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Spanish court deals blow in fight against evictions

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Spanish court deals blow in fight against evictions
Anti-eviction activists protesting in Valladolid on March 19th. Photo: Cesar Manso/AFP
09:10 CEST+02:00
Spain's Constitutional Court on Tuesday struck down a regional law which blocked banks from repossessing homes from the most needy families for up to three years, arguing the law was an attack on private property rights.

The court ruled in favour of an appeal by Prime Minister Mariano Rajoy's conservative government, which argued that the law passed by the left-wing regional government of Andalucia interfered with powers alloted by the constitution to the central government.

The law which came into force in April 2013 allowed the regional government of Andalucia, Spain's most populous region, to expropriate properties from which people are about to be evicted for up to three years to allow them to continue to live there.

The law allowed the regional government to act only in cases where families meet certain conditions, such as having a net monthly income of less than €1,600 ($1,750).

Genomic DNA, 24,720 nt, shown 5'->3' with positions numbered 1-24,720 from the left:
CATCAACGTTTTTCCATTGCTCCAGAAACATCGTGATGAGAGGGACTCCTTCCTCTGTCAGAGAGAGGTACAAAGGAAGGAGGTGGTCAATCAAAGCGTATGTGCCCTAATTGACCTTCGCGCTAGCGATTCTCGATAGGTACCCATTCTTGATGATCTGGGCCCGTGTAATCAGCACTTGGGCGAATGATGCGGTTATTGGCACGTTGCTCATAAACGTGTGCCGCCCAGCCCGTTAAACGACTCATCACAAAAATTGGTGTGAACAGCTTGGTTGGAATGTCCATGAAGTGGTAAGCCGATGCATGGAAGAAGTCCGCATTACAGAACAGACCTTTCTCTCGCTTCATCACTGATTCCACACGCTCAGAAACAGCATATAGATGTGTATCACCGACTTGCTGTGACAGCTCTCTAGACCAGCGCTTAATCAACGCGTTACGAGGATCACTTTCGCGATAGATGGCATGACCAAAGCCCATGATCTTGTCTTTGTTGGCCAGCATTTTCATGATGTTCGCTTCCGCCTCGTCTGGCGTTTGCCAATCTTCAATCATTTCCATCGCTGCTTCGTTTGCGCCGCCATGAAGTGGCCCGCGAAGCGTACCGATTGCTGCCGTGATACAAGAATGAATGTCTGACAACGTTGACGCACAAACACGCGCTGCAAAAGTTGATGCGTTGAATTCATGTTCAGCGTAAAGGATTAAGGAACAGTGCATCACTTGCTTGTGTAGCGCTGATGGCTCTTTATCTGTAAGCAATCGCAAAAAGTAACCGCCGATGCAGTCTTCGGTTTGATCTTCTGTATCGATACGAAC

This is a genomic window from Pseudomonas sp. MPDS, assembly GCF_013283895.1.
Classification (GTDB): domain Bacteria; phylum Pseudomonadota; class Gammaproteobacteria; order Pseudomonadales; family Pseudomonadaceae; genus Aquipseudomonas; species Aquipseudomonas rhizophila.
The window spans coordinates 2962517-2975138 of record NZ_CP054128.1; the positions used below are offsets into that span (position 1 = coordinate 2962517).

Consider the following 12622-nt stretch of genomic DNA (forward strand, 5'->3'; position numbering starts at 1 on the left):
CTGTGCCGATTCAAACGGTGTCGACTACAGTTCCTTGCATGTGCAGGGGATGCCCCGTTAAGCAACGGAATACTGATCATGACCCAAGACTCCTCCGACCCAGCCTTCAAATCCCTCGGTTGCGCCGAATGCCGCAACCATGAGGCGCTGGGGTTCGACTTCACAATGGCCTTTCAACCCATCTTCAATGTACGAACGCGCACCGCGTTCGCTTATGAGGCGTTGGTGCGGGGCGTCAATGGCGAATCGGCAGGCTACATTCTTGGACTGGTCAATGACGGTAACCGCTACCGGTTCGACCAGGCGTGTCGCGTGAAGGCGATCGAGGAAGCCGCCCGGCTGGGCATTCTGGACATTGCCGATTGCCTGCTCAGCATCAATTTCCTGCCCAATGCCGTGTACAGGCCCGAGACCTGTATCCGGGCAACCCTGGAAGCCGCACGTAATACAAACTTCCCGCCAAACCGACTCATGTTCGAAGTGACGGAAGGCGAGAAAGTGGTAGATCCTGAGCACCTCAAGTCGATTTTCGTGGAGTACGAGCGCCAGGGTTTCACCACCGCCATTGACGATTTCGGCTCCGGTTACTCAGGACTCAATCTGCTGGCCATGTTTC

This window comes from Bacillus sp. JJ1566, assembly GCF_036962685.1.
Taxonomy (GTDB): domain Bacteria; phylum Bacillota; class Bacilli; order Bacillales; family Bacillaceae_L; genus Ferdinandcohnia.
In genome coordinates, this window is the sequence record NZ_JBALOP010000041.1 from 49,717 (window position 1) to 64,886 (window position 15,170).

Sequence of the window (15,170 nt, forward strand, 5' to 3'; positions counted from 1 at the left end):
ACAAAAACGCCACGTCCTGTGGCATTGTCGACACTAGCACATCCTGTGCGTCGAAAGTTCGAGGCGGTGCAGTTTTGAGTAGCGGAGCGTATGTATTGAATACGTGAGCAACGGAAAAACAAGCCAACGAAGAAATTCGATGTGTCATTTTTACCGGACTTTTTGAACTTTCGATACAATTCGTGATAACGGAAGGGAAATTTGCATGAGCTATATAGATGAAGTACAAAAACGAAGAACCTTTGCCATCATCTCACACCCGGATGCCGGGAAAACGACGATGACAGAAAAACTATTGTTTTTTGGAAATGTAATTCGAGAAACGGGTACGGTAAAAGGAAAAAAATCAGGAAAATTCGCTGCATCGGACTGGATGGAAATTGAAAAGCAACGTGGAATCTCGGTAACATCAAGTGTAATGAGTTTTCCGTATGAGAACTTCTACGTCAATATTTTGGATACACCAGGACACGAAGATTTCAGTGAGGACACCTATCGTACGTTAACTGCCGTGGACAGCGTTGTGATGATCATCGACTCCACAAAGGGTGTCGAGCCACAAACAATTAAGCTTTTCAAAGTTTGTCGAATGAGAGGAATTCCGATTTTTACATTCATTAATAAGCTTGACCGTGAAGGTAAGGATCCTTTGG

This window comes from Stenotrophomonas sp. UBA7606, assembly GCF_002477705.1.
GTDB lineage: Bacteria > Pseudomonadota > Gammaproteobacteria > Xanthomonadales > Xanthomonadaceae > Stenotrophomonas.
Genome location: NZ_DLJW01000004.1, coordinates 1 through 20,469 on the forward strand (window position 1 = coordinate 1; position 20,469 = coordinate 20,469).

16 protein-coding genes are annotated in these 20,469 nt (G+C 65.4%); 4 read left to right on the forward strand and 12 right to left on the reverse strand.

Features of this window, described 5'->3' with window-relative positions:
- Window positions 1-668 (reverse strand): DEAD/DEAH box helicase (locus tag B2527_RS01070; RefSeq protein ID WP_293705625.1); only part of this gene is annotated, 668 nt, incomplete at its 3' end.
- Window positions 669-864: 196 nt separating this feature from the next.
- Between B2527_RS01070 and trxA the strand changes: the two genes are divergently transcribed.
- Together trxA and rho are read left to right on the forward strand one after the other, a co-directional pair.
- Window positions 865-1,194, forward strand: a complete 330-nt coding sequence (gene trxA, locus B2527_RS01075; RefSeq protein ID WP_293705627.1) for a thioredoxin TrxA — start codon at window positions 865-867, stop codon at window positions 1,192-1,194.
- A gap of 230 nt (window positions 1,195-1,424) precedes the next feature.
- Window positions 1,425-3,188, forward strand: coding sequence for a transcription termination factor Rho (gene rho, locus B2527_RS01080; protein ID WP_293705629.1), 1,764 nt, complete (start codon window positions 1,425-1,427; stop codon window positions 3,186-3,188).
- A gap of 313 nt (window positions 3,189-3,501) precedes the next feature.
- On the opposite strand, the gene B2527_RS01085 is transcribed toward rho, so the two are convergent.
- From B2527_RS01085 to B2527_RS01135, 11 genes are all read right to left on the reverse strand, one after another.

The government of Andalucia argued the measure is needed to protect the most vulnerable amid a sharp rise in evictions in a region where one in three workers is unemployed but the central government saw the law as an attack on private property rights.

Home evictions have soared in Spain since a property bubble collapsed in 2008, throwing millions of people out of work.

Authorities seized 95 homes a day in 2014 from inhabitants who defaulted on their mortgage payments, according to official data.

On top of that were countless other families evicted for defaulting on rent or for occupying vacant properties.

A series of suicides by people about to be evicted and regular television images of weeping families who have just been thrown out of their homes has pushed the issue to the top of the political agenda.

Ada Colau, who became a household name in Spain fighting foreclosures by physically trying to block police from serving eviction notices at people's homes, was elected mayor of Barcelona on Sunday.

Colau and the top candidate to become mayor in Madrid following weekend local elections in Spain, retired judge Manuela Carmena, have both vowed to make fighting evictions their top priority.

Andalucia has been especially hard hit by the economic crisis.

It had a jobless rate of 33.6 percent in the first quarter. Only Spain's tiny north African territory Melilla had a higher unemployment rate.

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